August is National Language Month (Buwan ng Wika) in the Philippines. To commemorate it, I thought I’d write a short series of posts on Tagalog — the regional language that became the backbone of the national language. My ideal reader is someone who wants to learn Tagalog, but can’t really come to the Philippines yet.
The idea actually came to me two years ago, when I first took control of my German learning. Instead of waiting for my teachers to present things to me, I started looking for German resources on my own. I was looking both for things I might like and for things that all Germans would know. The first group, only I could determine. The second group, only a real German — or a lot of luck and persistence — could help me with. But what I thought was a simple question for Germans was actually quite challenging for them.
So I asked myself how I would answer a similar question. If someone wanted to learn Tagalog with media that “all Filipinos would know,” what would I recommend? This post is the first part of my answer.
Kapuso Mo, Jessica Soho
Jessica Soho is one of the Philippines’ most popular journalists. She has her own highly-rated news and lifestyle TV show. I don’t watch it regularly, but whenever I do, I almost always enjoy it and learn something new. My favorite segments are those that show us interesting historical and cultural spots around the country. Here is one good example:
If you are learning Tagalog, you may be interested to know that “kapuso” from the title is a made-up word. It uses the prefix “ka” (which implies a connection) with the noun “puso” (heart). A “kapuso” is someone whose heart is connected to someone else’s. “Kapuso mo” means someone whose heart is connected to yours.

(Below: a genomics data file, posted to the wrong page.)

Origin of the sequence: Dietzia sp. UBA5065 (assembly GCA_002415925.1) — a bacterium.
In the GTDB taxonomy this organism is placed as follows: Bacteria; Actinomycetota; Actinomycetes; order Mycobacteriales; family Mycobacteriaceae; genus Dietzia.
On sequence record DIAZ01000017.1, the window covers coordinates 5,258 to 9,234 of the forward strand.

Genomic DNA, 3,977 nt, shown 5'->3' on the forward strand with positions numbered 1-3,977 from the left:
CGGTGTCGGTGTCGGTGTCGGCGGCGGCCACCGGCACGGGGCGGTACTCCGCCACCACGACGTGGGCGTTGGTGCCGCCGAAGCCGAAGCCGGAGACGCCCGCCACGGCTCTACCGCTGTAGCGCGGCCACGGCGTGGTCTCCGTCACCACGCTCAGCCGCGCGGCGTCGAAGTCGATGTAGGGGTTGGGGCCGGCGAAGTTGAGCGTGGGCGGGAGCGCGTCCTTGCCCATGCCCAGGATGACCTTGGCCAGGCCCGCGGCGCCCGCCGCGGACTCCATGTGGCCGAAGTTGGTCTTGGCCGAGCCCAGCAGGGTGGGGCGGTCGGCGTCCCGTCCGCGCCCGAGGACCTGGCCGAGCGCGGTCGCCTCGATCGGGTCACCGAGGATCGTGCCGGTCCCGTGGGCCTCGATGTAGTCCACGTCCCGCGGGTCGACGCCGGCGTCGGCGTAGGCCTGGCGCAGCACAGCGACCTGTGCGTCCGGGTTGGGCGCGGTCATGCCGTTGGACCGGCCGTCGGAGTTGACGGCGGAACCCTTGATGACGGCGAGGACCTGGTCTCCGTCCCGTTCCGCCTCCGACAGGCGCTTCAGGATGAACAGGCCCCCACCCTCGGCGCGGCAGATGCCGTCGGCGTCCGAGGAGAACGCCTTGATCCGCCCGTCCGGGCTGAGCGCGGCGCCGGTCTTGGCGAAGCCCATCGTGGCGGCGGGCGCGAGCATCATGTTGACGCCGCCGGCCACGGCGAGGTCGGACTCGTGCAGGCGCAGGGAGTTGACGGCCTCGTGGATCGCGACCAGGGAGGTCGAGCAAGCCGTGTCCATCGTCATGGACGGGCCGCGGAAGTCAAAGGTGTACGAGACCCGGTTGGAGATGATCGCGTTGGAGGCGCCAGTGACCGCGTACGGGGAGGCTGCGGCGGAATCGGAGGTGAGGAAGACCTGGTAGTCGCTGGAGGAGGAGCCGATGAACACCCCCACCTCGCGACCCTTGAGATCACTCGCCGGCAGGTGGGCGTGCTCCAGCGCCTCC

Even if you’re not learning, I encourage you to give the video a try. There are many Spanish words in it — because there are many Spanish words in Tagalog. And there are also a few English words — because the world’s lingua franca often creeps into the national language. If you watch it, you might be surprised at how much you understand!
Maalaala Mo Kaya
Another long-running show that all Filipinos know about is the drama anthology Maalaala Mo Kaya (my translation: Would You Even Remember). Instead of a regular cast and continuous storyline, it has different actors and a new story each time. (It’s safe to say that every Filipino actor of the last twenty-five years has been on the show at least once.) All the stories are taken from real life — mostly from letters that people have written to the network. And the show has become such a part of pop culture that if someone has a really dramatic life story, friends will joke that he should write to Maalaala Mo Kaya about it.
It definitely uses harder Tagalog than the Kapuso Mo videos. There is also much less Spanish and English. Perhaps the biggest drawback is emotional: most of the stories are very sad. (It’s Aristotle’s fear and pity — Filipino style!) But if you’re learning, it’s really one of the best “real Tagalog” resources you will ever find.
If you really do want to learn Tagalog, it is probably because of the telenovela Pangako Sa’Yo (international title: The Promise). A story of love and revenge across generations, it was a huge success all over Asia and Africa. Fifteen years later, the network rebooted it with new actors. The original is what I really want to recommend, but it will be easier for you to find episodes from the reboot. Check out the first episode and see if you like it:
You can also watch it dubbed in (Philippine) English (Link).
I realize that telenovelas are not everyone’s cup of tea. They aren’t a good general recommendation like Kapuso Mo, Jessica Soho and Maalaala Mo Kaya are. But Pangako Sa’Yo has thousands of passionate fans, from over twenty countries — so it must have done something right. It also reminds me of a point I want to make about “real language” resources.
For my own German learning, I wanted a good balance between what I might like and what all Germans would know. That is, resources that fit my personality and resources that would help my personality become more German. If you’re a Tagalog learner who loves romance and drama, the national hit Pangako Sa’Yo is perfect for you.
And if you prefer another kind of entertainment, perhaps one of my follow-up posts will have something for you!